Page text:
Building a Robust Operational Resilience Strategy

Your operational resilience strategy will mitigate risk and drive opportunities into the future. Learn how.


We live in an interconnected global economy and worldwide marketplace. Increasingly we’re seeing new and rising risks to business operational resilience that span those connections. These risks are things we’ve never encountered before – and that makes them difficult, if not impossible, to predict. Our global interdependence compounds the impacts of these risks as well. 

We have to accept that there will be disruptions to our operations. And because of that, every organization must be prepared with a robust operational resilience strategy to see you through that disruption.


What are the essential components of operational resilience? 


Operational resilience hasn’t always been on the radar for organizations, but now it’s widely accepted to be a vital part of enterprise risk management. In fact, the Prudential Regulation Authority (PRA) and the UK Financial Conduct Authority (FCA) have formed an extensive regulatory framework around operational resilience, which came into force on 31 March 2022.

The essential components of operational resilience form the bedrock of your resulting operational resilience strategy, and will support your organization’s ability to detect, withstand and recover from inevitable shocks when they occur. 

The essential components of operational resilience

  1. Full spectrum business mapping. You need holistic visibility of your business, operations, finances, corporate governance, regulation and compliance and even information security to accurately identify and manage potential threats and disruptions and minimize the impact on customers.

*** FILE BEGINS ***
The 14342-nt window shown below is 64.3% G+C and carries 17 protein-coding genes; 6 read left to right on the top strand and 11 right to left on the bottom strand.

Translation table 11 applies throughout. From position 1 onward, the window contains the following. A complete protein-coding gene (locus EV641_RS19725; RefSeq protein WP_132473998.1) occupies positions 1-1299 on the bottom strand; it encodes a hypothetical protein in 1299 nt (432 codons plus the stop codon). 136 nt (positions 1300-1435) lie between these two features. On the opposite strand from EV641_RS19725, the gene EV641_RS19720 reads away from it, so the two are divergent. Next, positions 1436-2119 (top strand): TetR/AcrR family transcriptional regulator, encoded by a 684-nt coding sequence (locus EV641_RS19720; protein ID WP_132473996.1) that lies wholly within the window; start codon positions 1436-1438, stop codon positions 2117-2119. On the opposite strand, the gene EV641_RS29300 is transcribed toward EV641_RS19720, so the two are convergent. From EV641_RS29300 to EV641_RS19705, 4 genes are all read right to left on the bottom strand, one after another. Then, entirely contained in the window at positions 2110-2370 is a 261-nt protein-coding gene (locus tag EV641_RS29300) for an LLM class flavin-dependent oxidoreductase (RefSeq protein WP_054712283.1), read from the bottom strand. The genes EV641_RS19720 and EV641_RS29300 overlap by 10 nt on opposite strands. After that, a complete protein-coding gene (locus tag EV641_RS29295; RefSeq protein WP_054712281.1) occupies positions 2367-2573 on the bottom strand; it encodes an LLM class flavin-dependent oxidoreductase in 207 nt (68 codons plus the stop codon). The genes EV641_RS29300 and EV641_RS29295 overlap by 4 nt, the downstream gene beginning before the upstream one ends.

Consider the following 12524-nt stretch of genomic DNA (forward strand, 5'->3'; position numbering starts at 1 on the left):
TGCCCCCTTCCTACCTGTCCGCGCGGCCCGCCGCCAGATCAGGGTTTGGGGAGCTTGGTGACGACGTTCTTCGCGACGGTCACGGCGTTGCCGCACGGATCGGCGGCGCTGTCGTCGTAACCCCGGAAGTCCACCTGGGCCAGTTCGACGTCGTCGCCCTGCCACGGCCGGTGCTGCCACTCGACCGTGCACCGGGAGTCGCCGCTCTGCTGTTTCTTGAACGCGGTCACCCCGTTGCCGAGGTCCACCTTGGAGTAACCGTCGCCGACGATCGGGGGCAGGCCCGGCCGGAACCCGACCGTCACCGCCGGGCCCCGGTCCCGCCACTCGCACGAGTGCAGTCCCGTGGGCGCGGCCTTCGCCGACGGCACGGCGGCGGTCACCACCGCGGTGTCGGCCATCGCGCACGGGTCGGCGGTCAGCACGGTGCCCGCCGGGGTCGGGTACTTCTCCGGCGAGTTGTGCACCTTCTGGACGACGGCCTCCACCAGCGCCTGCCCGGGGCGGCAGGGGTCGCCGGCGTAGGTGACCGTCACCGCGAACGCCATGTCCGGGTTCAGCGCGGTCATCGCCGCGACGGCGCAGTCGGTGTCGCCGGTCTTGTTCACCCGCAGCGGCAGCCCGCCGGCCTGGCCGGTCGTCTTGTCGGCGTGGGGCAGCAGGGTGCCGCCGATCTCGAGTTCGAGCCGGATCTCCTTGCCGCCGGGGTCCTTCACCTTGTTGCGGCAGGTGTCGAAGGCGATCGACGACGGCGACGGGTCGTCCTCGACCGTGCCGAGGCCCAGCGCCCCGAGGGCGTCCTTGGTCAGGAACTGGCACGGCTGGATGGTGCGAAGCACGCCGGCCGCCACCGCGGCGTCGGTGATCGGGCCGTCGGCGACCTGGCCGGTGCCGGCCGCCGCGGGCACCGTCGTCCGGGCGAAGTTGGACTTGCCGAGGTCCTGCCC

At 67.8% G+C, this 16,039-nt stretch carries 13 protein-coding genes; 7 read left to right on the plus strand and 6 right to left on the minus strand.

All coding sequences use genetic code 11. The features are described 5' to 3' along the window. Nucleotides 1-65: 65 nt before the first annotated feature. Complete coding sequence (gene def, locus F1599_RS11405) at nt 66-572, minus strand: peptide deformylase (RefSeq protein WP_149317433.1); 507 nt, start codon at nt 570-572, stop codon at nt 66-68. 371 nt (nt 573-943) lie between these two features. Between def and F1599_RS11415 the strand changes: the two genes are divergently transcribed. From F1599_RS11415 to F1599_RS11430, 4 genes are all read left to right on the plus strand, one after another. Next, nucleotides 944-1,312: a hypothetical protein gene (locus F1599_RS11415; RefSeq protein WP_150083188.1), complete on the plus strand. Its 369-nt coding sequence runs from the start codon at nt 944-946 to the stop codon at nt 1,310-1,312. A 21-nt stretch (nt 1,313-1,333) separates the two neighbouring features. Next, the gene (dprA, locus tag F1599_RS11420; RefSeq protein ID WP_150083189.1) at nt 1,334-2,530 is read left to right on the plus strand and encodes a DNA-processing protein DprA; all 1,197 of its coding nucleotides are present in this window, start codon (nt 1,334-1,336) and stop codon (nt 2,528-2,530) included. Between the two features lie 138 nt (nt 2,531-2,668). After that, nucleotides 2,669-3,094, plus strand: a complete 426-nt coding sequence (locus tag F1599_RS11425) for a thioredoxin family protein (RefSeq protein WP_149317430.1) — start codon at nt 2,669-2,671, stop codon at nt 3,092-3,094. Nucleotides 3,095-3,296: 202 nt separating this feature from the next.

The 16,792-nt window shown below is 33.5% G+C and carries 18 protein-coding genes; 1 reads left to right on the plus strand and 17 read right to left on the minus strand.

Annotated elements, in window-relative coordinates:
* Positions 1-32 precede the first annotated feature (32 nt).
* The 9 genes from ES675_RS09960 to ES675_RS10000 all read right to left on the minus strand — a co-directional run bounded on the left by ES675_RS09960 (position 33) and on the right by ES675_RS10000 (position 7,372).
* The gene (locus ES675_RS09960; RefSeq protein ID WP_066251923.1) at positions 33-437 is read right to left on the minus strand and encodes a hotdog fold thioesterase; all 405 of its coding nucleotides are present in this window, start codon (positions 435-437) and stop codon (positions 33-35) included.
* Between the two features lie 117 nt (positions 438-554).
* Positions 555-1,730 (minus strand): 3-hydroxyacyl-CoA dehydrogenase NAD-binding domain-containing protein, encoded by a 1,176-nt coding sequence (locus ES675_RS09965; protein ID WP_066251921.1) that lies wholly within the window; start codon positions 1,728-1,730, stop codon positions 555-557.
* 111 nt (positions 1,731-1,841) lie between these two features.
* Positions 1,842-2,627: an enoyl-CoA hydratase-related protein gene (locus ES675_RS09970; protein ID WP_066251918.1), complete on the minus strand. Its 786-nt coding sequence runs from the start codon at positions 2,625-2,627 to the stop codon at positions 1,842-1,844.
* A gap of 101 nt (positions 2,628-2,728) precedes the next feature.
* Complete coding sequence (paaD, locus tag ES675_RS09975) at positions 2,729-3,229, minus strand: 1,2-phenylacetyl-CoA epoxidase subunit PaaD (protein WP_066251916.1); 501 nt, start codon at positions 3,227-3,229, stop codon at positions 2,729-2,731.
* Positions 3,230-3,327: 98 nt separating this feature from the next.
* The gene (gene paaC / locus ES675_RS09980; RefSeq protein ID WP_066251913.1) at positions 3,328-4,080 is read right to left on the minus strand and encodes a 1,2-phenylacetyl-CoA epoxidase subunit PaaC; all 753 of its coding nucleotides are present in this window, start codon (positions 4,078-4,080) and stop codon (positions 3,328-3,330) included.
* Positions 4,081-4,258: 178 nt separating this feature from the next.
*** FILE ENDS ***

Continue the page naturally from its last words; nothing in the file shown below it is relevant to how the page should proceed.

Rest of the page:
2. Stringent scenario testing. Your business mapping must be backed by stringent and innovative scenario testing, which recognises that unknown risks and disruptions are inevitable.
  3. Creation and implementation of impact tolerances. Impact tolerances help you to understand the maximum tolerable level of disruption to your key business services, including the maximum tolerable duration of a disruption.
  4. Regular organizational assessments. Consistent risk assessments ensure that your framework is robust enough to withstand the uncertain world that we operate in today.


Why is operational resilience important to your organization?

These elements are vital to your operational resilience, and operational resilience is vital to understanding your organization’s risks as a whole—and how they impact your business. At the end of the day, the stronger your operational resilience, the better your organization will respond to rising threats and disruptions. This protects your business and your customers, and puts you in a better strategic position in the future. 

Learn more: Operational Resilience Examples


How to build a robust operational resilience strategy

Building a robust operational resilience strategy at an organizational level requires that your organization adopt certain behaviors and put specific protocols and processes in place. Your strategy should connect the dots between all your risk management and corporate governance activities and be built around the five pillars of operational resilience.

5 Pillars of Operational Resilience

Steps to build your operational resilience strategy

Now it’s time to build out your own customized operational resilience strategy using the following  steps:

Step 1: Define your key business services

In step 1, you’ll need to define the services that are central to the operation of your business. These are the services that, if they were disrupted, could cause damage to your viability or to your consumers or the business environment as a whole. This first step is vital to get right since every subsequent step rests on its correct implementation.

To complete this step, you’ll undertake your holistic business mapping, integrate your business objectives and align them with your organization’s risk appetite and tolerance. This will help you to identify the services that are truly critical to your business objectives, as well as the processes, systems, human resources, and other related stakeholders that support the interplay of your services and objectives.